Falls among the elderly are one of the most common accidents that happen at home. The likelihood to falling increases with age, and women fall three times more than men.

The various factors that contribute to such falls are impaired vision, changes in gait and balance, medical problems, medication and environmental hazards.

Ageing affects the eyes’ ability to adapt quickly to changes in lighting levels. Many old people suffer from glaucoma and cataracts. These conditions can affect visual fields and colour perception. Keep eyeglasses clean and ensure that they are in good working condition.

As a person ages, posture tends to worsen due to degenerative changes in the spine, loss of bone mass, and decreased muscle strength and flexibility, particularly in the back and legs. The change in the centre of gravity and balance increases the risk of falls, often resulting in fractures, which restrict mobility and further weaken the muscles.

Medical conditions and medication may pose another significant risk of falls. Dosage may have to be adjusted. Discuss with the attending doctor if the elderly person feels giddy after taking the drugs.

Many falls occur in the bathroom. Wet, slippery floors, uneven surfaces, curbs and steps and poor lighting are hazards that contribute to falls.

Many elderly people suffer from more than one medical condition, like high blood pressure, heart problems, diabetes and arthritis, and need to take several types of medication.

Names of medicines are usually lung, and the packing and tablets may look similar. The labels are often very small and it is difficult enough for an educated young person to read and remember all the instructions let alone an old person, or a maid. The instructions for medicines prescribed by doctors are in English; however, the majority of our elderly do not read or write the language, nor do most foreign maids. The family must translate the instructions into a language that they can understand and follow.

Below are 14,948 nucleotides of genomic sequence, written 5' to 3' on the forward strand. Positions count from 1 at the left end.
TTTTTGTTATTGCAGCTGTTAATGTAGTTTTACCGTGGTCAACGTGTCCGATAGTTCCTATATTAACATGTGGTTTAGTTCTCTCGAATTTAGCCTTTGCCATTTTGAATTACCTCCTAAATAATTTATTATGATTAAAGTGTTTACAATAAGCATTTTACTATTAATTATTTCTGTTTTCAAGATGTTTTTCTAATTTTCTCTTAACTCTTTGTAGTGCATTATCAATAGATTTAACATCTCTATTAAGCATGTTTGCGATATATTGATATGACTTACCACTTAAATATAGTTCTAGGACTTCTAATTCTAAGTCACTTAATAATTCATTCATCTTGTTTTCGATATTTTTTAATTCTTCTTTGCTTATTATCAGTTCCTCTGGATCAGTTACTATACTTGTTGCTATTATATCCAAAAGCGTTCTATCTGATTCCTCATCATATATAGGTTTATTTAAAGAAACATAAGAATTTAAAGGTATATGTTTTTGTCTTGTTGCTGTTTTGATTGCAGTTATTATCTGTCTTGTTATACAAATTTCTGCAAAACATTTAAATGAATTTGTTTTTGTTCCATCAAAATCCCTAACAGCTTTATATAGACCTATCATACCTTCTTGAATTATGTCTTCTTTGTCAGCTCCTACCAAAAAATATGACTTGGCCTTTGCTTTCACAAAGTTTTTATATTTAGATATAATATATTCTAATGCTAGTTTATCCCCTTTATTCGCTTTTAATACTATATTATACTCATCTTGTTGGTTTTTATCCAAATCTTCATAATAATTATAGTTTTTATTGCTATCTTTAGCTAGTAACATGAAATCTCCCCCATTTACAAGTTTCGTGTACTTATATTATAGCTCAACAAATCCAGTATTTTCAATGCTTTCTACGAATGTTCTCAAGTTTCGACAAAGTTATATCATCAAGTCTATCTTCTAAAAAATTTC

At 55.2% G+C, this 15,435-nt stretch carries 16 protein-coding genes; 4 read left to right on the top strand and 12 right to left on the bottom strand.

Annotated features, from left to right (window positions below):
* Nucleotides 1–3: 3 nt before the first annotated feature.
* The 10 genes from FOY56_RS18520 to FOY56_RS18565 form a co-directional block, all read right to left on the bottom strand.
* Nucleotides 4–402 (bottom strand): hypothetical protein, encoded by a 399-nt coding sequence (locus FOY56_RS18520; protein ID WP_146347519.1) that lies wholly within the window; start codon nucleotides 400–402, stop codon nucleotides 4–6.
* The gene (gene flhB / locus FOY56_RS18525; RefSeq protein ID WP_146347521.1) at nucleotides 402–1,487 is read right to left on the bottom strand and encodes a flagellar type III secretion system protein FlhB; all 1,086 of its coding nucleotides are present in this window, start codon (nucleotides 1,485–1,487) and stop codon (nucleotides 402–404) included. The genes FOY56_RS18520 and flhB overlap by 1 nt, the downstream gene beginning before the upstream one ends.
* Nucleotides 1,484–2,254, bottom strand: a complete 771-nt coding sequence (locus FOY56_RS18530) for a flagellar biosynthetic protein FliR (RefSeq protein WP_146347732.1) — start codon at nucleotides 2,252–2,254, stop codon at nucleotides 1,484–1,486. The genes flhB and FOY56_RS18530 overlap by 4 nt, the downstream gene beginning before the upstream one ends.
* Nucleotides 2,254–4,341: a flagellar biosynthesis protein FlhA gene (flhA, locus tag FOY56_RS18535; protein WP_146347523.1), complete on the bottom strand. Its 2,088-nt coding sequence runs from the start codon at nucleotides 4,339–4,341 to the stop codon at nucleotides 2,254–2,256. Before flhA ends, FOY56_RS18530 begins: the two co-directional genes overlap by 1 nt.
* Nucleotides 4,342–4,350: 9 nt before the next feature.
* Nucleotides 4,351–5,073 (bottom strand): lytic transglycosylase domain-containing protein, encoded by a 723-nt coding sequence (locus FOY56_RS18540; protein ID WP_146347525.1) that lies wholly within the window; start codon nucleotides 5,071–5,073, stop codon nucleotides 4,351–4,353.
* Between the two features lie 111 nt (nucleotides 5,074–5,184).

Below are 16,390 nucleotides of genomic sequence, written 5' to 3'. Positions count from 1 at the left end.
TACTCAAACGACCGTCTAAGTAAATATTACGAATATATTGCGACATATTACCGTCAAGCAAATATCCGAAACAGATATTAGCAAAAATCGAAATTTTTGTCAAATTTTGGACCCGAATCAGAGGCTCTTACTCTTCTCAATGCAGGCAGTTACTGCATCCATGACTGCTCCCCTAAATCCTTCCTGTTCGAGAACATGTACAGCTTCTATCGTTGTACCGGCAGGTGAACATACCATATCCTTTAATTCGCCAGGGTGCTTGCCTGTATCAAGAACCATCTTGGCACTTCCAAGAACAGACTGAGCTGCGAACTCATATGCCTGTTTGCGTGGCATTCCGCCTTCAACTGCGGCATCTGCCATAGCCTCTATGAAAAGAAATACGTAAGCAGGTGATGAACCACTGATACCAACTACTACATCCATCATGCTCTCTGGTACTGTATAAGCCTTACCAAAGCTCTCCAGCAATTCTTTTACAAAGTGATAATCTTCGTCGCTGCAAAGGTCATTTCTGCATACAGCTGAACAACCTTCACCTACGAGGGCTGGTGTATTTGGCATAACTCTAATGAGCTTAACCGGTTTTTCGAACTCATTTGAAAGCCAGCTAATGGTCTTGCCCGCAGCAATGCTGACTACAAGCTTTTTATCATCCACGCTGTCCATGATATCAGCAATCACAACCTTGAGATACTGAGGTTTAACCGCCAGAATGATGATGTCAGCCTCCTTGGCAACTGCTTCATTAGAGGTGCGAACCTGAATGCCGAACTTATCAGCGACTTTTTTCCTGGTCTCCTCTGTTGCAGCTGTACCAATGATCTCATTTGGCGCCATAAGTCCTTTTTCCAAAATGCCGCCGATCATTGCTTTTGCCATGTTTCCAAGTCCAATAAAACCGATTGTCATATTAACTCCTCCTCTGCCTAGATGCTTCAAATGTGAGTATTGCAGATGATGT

There are good reasons why some medicines are taken at different times of the day, some before food and some after food. All instructions must be followed exactly.

Some medicines may cause side effects like vomiting, rashes or diarrhea. It is important to cheek with the doctor if there are side effects before continuing with the medicine.

Because invalids often have impaired ability to heal themselves, especially if there is a history of diabetes, even the smallest wounds should receive immediate and careful attention.

Keep all skin surfaces clean and thoroughly dried after washing. Areas where it tends to crease, especially the groin and joints, require special attention and must be well dried.

Elderly invalids with a history of diabetes must pay extra attention to their toes and nails. Any cracks or cuts may lead to infections with formation of pus. This is because the blood circulation to the feet, being the most extreme parts of the body may be poor. Any broken skin, if not treated at once, may get infected and become gangrenous. In other words, the tissue dies and the toes turn black. The poison in the blood will circulate to the rest of the body and the health of the invalid will be further compromised.

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